Talking About the Cervix (without pregnancy or cancer)
Recently I got curious about my cervix. Why, you ask? Well, I’ve been having a lot of fun sex (hooray for cute boy who makes me smile) and I noticed that a certain position that I enjoy thoroughly was resulting in my cervix getting bumped some times but not others. I realized that I didn’t know much about the cervix and so I decided to do some research which quickly became frustrating when I realized that 99.876% (rough estimate) of the talking that gets done about cervixes involves either getting pregnant or cancer. I wanted to know about my body, just existing- what the heck, maybe even experiencing pleasure- but it seemed that unless it was part of a cautionary article about HPV (hell, we’re in the middle of “cervical health awareness month” which is basically, according to this, just “HPV month”) or an instructional post about how to get knocked up no one wanted to discuss it. As usual, twitter understood where I was coming from:
@Queeraschino Sit down. Are you sitting? Ok: Everybody has body parts and it's ok to talk about them without something medical happening.
— JoEllen Notte (@bedheadtweeting) January 8, 2014
So, yes, the cervix does just exist even when stuff isn’t happening to it and if you’re anything like me you know very little about it. Today we’re talking cervical facts, what it looks like, feels like and does and even why mine sometimes gets hit in that one position and sometimes doesn’t. So here goes-
Getting to Know the Cervix
What does it look like?
Picture a puffy disc with a depression (a dimple, if you will) at its center. True to form I, in looking for images to illustrate the appearance of the cervix, landed on food:
This is a bialy. Basically a bagel with a dent instead of a hole. It is delicious. It also looks like a cervix.
This, perhaps more accurate and appropriate, one is made of felt for the Felt Cervix Project
To see actual images of the cervix check out the Beautiful Cervix Project.
What does it feel like?
So, you can actually feel your own cervix! Reach inside your vagina with a finger and you’ll be able to feel something moist and smooth, kind of like if you take you finger and touch the inside of your cheek. Depending on where you are in your monthly cycle what it feels like can vary- sometimes it’s like the tip of your nose, sometimes like softly pursed lips.
What does it do?
The depression at the center of the cervix is called an “os” and it’s the hole through which menstrual blood flows, and, as it’s the opening of your cervix, it can dilate to allow for the birth of a baby. This is also the opening through which sperm passes unless a barrier such as a condom, diaphragm or cervical cap is in its way.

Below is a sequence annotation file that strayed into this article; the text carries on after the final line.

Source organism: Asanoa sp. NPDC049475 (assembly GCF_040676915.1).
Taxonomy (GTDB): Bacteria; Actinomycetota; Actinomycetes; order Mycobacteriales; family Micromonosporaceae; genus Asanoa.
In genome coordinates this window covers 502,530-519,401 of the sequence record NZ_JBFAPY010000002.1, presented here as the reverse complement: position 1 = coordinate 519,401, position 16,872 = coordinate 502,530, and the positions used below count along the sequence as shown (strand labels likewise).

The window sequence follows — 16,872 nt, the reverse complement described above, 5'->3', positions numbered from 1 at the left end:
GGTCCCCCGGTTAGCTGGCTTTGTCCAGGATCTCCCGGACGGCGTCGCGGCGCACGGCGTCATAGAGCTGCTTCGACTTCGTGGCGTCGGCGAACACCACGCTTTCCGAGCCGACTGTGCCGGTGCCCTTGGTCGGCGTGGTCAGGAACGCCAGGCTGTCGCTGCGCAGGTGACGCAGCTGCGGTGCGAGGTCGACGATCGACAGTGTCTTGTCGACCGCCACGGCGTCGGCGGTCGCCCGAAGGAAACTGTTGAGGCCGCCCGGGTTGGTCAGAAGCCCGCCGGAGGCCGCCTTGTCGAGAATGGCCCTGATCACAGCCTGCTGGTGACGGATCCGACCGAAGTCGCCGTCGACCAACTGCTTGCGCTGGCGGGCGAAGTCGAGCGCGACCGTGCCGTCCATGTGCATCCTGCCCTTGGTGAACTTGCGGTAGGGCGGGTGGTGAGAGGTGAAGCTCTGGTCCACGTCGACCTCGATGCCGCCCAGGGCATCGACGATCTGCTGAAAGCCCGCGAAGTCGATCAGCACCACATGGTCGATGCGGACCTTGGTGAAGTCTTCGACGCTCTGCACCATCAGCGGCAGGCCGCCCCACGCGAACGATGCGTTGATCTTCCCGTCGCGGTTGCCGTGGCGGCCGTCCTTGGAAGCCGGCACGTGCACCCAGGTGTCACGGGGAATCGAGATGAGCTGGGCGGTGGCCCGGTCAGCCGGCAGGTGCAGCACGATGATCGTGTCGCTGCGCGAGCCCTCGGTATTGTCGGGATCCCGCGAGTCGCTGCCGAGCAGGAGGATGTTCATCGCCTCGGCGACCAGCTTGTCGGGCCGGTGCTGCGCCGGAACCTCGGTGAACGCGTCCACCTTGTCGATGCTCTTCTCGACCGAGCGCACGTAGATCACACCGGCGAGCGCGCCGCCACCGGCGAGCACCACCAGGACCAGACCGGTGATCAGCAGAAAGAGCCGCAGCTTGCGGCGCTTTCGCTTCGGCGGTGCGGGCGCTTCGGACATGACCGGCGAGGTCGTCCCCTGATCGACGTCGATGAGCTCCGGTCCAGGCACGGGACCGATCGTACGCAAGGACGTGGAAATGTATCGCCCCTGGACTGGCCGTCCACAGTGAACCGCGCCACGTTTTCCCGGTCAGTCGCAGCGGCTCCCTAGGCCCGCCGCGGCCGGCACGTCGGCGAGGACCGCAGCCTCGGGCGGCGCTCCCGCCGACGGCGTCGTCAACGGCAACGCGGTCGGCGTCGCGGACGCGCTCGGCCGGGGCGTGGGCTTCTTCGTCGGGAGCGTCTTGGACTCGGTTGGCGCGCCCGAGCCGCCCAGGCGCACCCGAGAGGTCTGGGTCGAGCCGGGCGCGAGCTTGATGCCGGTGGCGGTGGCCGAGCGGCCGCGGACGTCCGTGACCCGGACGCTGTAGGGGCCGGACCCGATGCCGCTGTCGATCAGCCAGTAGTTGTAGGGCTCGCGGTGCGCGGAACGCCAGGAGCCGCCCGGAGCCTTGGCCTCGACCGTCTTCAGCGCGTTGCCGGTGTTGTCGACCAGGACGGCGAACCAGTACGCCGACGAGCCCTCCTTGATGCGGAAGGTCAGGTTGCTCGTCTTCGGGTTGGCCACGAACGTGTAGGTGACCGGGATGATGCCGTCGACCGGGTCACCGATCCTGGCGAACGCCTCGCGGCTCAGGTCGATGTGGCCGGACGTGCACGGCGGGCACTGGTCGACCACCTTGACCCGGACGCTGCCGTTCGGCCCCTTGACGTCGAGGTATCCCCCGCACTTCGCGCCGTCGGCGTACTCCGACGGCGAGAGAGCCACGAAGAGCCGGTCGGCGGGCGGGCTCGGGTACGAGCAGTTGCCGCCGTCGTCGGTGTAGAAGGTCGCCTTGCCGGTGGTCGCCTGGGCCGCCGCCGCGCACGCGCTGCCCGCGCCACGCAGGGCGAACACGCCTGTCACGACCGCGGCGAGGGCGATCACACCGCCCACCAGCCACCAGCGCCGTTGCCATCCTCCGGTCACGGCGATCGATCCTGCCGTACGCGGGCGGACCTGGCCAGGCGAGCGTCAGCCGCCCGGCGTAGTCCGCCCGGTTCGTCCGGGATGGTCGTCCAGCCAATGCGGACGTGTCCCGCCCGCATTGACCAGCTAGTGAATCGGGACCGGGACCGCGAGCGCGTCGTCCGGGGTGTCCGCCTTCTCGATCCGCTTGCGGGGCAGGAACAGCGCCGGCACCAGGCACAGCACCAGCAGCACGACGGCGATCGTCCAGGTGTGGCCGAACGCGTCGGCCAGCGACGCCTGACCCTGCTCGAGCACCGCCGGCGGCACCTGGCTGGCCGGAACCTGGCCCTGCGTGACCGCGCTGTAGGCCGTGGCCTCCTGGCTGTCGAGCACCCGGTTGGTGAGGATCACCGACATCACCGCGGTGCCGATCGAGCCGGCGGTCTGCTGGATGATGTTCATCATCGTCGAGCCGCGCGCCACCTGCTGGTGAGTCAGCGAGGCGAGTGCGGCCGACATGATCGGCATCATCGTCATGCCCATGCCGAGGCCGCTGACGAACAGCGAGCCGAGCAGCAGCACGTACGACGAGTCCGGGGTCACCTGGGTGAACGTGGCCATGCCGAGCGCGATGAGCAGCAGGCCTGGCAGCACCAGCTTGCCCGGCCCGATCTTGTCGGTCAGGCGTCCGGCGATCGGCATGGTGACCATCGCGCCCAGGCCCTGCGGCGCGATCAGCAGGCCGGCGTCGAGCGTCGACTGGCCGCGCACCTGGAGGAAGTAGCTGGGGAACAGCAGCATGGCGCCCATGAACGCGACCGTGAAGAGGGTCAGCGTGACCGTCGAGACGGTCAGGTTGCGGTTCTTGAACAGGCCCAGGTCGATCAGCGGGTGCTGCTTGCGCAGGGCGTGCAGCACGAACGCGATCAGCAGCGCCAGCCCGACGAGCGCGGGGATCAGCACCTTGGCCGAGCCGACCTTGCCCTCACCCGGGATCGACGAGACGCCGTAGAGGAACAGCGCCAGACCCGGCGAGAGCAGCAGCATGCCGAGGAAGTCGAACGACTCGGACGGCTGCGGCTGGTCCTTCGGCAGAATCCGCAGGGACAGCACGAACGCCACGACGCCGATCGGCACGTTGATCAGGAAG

Why does Bedhead’s sometimes get hit in that one position and sometimes not?
So, the cervix moves during the menstrual cycle! During “infertile” times (usually around the time of your period), it cervix will be low, firm, and closed*, with dry or sticky cervical mucous. As you approach ovulation, the cervix moves upward, becomes softer and opens up a bit. The cervical fluid increases and becomes watery or slippery. Check out this illustration:
From this we can surmise that the times when I find my cervix being bumped are the aforementioned “infertile” times and thus times when my cervix is lower, firmer and drier putting it more in the line of penetrative fire (as it were) and more likely for that bumping to smart a bit. Ta-da! Science!!!
Again, shout out to the Beautiful Cervix Project where you can find a set of photos of one woman’s cervix on each day of her entire cycle.
Why did I make that last question so specifically about me?
Because everybody is different! Some cervixes sit lower or higher all the time. It’s possible that the position I enjoy so thoroughly during the time that (as I know it now) I’m ovulating, would feel great for you all the time or would never feel good for you ever. So, while that’s the answer for me it might not be the answer for you.
So, that’s my cervical story. What do you guys think? Did I miss anything? Let me know
*If you’ve had a baby, you will likely have a slight opening even during the infertile period.